A leading insurance group has been warned that its continued investment in coal and coal-fired power assets threatens to impact their financial performance should those assets become stranded.
Asian insurance group AIA has been told it needs to exit its coal and coal fired power investments in a new report by the Institute for Energy Economics and Financial Analysis (IEEFA).
The report said the underwriter still holds anywhere between $4 billion – $6 billion in coal and coal-fired power assets that if stranded would massively reduce wealth for investors. It comes despite AIA pledging its commitment to three significant global climate accords.
Author of the report Norman Waite said at 2-3% of its overall portfolio, even a small percent write-off of those assets as they become stranded could have substantial share price and brand value implications.
“AIA is one of the largest financial stocks in the world, and definitely in Asia,” added Mr Waite. “It has written insurance covering 1% of the Australasian markets in which it operates.
“For its size, AIA is too important to be lagging its global peers on coal exit commitments. It needs a policy on its coal investments, divestment and exclusion to assure investors that it is keeping pace with the current energy transition disrupting global markets.”
The report added of 11 global insurers that have signed on to significant climate pledges for reducing carbon footprints, AIA is the only one yet to produce a coal investment policy that responds to accelerating announcements away from coal power lending in the global financial market.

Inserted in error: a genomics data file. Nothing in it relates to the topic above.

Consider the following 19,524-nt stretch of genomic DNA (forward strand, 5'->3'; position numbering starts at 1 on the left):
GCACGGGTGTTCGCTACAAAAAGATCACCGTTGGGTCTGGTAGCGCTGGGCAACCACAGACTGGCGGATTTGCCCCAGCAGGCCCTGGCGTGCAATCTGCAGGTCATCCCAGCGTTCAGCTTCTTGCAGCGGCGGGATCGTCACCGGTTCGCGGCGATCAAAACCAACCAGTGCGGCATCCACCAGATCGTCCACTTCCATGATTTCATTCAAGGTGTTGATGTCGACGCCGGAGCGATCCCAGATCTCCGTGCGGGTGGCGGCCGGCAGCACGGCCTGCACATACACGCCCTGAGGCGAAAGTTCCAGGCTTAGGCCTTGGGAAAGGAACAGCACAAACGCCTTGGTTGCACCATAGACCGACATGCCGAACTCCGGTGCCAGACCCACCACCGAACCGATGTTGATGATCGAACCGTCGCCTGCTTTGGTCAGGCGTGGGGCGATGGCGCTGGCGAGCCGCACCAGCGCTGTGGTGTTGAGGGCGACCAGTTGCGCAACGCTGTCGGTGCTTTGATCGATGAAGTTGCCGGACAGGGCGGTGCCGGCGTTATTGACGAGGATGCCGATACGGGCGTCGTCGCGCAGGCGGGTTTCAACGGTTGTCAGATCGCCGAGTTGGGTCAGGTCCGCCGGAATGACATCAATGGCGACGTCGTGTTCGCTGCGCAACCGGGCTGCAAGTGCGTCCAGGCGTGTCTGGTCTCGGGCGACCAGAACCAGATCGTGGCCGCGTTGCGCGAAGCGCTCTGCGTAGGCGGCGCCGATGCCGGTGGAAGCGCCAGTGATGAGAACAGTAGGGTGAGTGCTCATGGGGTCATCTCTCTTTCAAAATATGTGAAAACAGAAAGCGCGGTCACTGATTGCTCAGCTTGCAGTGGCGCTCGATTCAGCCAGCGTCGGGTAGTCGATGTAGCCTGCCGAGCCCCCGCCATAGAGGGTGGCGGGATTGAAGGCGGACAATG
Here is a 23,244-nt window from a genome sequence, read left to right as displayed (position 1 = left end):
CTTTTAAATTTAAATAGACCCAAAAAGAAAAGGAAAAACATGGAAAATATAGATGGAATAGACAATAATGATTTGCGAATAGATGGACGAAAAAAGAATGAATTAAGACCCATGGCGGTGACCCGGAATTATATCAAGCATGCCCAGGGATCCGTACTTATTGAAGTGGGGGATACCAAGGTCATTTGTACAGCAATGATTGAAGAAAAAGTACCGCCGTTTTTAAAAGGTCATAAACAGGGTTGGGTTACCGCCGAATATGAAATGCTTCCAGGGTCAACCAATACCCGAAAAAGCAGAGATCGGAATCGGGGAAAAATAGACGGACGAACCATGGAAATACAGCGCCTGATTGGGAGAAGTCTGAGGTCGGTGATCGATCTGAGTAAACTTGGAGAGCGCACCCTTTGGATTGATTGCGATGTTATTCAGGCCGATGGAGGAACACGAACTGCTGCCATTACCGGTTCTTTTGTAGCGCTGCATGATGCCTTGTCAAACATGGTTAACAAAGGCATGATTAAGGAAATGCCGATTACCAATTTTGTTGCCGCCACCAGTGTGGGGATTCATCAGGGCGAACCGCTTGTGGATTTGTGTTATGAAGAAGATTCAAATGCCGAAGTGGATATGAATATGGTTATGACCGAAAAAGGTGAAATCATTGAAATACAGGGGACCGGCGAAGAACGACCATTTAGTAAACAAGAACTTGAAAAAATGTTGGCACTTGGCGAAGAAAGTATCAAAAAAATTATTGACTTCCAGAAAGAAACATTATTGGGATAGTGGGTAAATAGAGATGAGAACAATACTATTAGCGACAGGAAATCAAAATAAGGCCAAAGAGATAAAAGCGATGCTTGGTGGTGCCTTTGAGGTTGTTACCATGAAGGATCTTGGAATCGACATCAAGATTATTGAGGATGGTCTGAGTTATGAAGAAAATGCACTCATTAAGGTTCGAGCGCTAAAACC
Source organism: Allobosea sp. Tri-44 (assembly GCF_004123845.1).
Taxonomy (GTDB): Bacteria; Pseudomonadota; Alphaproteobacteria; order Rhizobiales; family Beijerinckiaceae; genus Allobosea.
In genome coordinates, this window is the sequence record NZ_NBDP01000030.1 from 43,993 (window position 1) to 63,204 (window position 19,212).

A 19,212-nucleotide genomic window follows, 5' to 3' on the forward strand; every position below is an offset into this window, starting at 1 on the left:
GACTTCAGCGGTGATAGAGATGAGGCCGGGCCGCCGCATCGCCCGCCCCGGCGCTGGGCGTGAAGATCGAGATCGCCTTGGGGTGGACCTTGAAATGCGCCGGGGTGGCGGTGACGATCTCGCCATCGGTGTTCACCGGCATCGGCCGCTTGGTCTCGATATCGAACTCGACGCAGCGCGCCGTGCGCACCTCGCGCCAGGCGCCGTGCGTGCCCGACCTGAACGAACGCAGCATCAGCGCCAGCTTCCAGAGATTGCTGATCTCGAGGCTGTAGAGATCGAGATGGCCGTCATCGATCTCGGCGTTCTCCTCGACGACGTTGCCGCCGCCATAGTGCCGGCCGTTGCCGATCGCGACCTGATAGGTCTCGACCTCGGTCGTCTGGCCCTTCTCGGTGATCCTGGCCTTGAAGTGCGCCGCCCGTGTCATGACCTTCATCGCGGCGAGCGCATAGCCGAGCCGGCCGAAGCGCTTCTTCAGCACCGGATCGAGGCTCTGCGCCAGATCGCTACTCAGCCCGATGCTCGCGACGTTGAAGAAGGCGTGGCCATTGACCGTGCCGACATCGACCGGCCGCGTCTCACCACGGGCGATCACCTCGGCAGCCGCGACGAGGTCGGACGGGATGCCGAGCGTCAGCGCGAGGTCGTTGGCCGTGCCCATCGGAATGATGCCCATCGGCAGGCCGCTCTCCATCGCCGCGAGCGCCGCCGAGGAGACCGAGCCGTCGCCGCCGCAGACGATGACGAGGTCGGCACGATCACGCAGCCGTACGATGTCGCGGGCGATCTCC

To its credit, AIA calculated the weighted average of issuer carbon intensity of its equity portfolio in 2019.
“Unfortunately, however, the results weren’t great and scored AIA equities pretty high, with high being bad. In fact they showed a portfolio that was barely meeting the MSCI score for emerging markets broadly,” explained Mr Waite. “This is despite AIA’s support for the UN’s Principles of Responsible Investment, the Task Force on Climate-related Financial Disclosures, and Climate Action 100+, as well as AIA’s substantial exposure to USD assets. AIA’s high score shows there is a problem.”
Mr Waite said with little detail available concerning its $200 billion plus investment portfolio, AIA’s continued investment in coal and coal-fired power assets is troubling.
Over 150 significant global financial institutions including insurers of similar size to AIA have already announced coal exit policies.
“AIA’s CIO Mark Konyn has voiced concern about the performance impact from stranded assets, so AIA’s CEO Lee Yuan Siong may just need to formalise some of the firm’s best investment practices into a clear policy,” explained Mr Waite. “Investors will be very keen to hear what AIA are doing.”